Republicans, traditionally oriented toward enforcing federal immigration law and Democrats, historically advocates for alien entitlements, have morphed.
The U.S. House of Representatives' leaders have ignored House Judiciary Chairman Lamar Smith's Legal Workforce Act. By refusing to bring it (and H.R. 1505 which provides greater border protection to federally protected lands) to the floor for a full vote, Speaker John Boehner and House Leader Eric Cantor allow 7 million illegal immigrants to keep their jobs and leave unguarded easily accessible corridors through which aliens can enter.
While the Republicans dawdle, President Barack Obama ordered the Department of Homeland Security to put its backdoor amnesty into effect within the next few weeks.
The Republicans failure to act on a bill the public has been clamoring for, mandatory E-Verify, is incomprehensible. In the mid-term 2010 elections, House Republicans gained 63 seats in large part because they campaigned on E-Verify and against the DREAM Act. Capitol Hill sources suspect that the Republicans, like the Democrats, have bowed to pressure from open borders lobbyists and the U.S. Chamber of Commerce.
With jobs by far America's most pressing issue, the Republicans have made a conscious decision to not go forward with legislation that would immediately create employment for many of the 22 million Americans who can't find full time jobs. Smith's E-Verify bill, which passed committee weeks ago, would remove some of the 7 million working aliens and prevent others from being hired.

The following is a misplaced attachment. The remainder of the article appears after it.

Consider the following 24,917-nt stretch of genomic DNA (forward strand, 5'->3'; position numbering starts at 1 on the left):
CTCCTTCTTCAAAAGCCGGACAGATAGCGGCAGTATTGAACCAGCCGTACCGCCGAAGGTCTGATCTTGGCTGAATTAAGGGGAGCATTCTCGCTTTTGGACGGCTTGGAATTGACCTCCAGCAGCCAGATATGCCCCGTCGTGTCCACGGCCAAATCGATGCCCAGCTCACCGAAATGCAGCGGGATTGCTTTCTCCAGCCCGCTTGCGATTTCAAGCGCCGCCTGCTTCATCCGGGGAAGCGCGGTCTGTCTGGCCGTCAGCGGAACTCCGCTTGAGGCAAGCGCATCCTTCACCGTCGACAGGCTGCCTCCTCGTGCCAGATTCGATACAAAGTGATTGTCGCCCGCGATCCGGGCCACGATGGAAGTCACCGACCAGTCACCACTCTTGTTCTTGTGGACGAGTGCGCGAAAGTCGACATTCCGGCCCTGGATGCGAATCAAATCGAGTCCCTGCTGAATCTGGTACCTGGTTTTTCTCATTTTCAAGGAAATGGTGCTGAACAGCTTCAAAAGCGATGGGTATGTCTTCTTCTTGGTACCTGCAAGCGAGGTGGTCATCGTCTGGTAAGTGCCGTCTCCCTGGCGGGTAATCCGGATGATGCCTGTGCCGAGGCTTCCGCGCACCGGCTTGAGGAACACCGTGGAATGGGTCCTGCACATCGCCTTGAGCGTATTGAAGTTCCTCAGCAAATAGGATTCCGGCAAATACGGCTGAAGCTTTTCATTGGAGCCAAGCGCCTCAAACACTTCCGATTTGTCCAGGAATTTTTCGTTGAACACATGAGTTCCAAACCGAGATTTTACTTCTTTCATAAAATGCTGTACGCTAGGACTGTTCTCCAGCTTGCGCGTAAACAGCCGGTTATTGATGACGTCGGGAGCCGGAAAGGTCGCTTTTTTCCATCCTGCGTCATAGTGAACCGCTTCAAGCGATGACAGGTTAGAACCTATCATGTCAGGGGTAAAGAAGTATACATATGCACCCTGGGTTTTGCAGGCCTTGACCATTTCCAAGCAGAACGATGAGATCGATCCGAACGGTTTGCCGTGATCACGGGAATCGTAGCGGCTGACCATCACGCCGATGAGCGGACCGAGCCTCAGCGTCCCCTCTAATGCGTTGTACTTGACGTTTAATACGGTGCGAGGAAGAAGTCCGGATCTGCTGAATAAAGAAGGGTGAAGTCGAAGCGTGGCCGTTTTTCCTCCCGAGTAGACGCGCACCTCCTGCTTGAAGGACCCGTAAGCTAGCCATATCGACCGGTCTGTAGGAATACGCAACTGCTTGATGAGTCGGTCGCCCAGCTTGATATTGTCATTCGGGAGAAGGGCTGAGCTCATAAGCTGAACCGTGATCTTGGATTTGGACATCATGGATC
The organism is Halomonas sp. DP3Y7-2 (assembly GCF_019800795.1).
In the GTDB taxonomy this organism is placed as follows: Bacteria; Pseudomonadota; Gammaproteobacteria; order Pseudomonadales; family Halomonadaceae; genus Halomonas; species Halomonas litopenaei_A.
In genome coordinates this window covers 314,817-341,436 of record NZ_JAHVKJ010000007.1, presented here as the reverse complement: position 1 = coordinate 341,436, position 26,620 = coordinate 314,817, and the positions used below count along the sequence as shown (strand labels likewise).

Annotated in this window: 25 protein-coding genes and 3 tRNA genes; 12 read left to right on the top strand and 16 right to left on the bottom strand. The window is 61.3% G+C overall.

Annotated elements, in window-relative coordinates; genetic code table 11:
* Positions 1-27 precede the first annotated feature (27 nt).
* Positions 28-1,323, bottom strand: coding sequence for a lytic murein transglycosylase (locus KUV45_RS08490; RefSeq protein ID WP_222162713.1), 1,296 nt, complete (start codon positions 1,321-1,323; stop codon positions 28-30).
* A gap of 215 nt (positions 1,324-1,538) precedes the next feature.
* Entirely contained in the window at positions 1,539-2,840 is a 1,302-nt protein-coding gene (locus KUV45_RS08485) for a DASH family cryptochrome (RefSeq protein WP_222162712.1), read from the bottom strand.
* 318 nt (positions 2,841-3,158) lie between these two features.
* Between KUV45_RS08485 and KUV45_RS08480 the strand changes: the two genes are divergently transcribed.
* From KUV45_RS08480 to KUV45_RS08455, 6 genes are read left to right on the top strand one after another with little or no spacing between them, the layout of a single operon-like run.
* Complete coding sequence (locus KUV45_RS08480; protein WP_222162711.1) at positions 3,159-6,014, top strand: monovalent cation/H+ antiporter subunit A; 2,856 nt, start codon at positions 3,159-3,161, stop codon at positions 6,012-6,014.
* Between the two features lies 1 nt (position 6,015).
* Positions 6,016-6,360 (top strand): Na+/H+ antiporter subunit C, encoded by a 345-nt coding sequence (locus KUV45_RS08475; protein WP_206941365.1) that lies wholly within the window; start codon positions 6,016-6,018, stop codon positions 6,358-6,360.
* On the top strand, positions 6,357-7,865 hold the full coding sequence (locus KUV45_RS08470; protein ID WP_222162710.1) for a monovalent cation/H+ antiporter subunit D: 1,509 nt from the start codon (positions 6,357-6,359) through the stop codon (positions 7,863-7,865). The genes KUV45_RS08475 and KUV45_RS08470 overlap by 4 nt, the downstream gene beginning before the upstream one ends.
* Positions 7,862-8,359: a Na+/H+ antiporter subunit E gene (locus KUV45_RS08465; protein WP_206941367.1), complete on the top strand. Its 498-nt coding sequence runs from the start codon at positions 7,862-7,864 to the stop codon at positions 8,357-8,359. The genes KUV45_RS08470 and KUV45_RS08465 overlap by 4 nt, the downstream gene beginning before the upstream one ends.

Combine the Republicans sudden squishiness with the lackluster impression the debating presidential candidates have made and the question has to be asked: Is the Republican Party able to get out of its own way?
By contrast, the Democratic immigration agenda is obvious. Americans may not like it but the Democrats set out eighteen months ago to, according to leaked Department of Homeland Security memos, to "reduce the threat of removal for certain individuals present in the United States without authorization." In other words, grant amnesty through prosecutorial discretion to those illegal aliens that the government deems insignificant.
In a March 2011 memo, ICE Director John Morton made clear that only a small percentage of illegal aliens like terrorists, violent criminals, felons and repeat offenders would be prioritized for removal. Morton identified "low priority" apprehensions as, for example, aliens convicted of drunk driving. Although Morton might consider driving while intoxicated a minor matter, those who have lost a loved one to a drunken alien driving without a license would disagree.
This week, Secretary Janet Napolitano with the encouragement of Democratic leaders like Illinois Senator Richard Durbin announced that the alien pardoning process would begin soon. Obama has exasperated the public by letting it be known, via Napolitano, that most of the aliens set free under his policy would be given work authorization permits.
Obama's failure to enforce immigration laws and instead create a de facto amnesty circumvents Congress, abuses his Executive branch powers, violates the Constitution and dismisses the American people's wishes regarding immigration which are well known to him-they want less of it.
With slightly more than a year remaining until Election Day, the parties have time to shift their policies to become more in tune with the mainstream. For now, however, the Democrats are entrenched and the Republicans, confused.
-Joe Guzzardi has written editorial columns, mostly about immigration and related social issues, since 1986. He is a Senior Writing Fellow for Californians for Population Stabilization (CAPS) and his columns are syndicated in various U.S. newspapers and websites. Contact him at JoeGuzzardi@CAPSweb.org.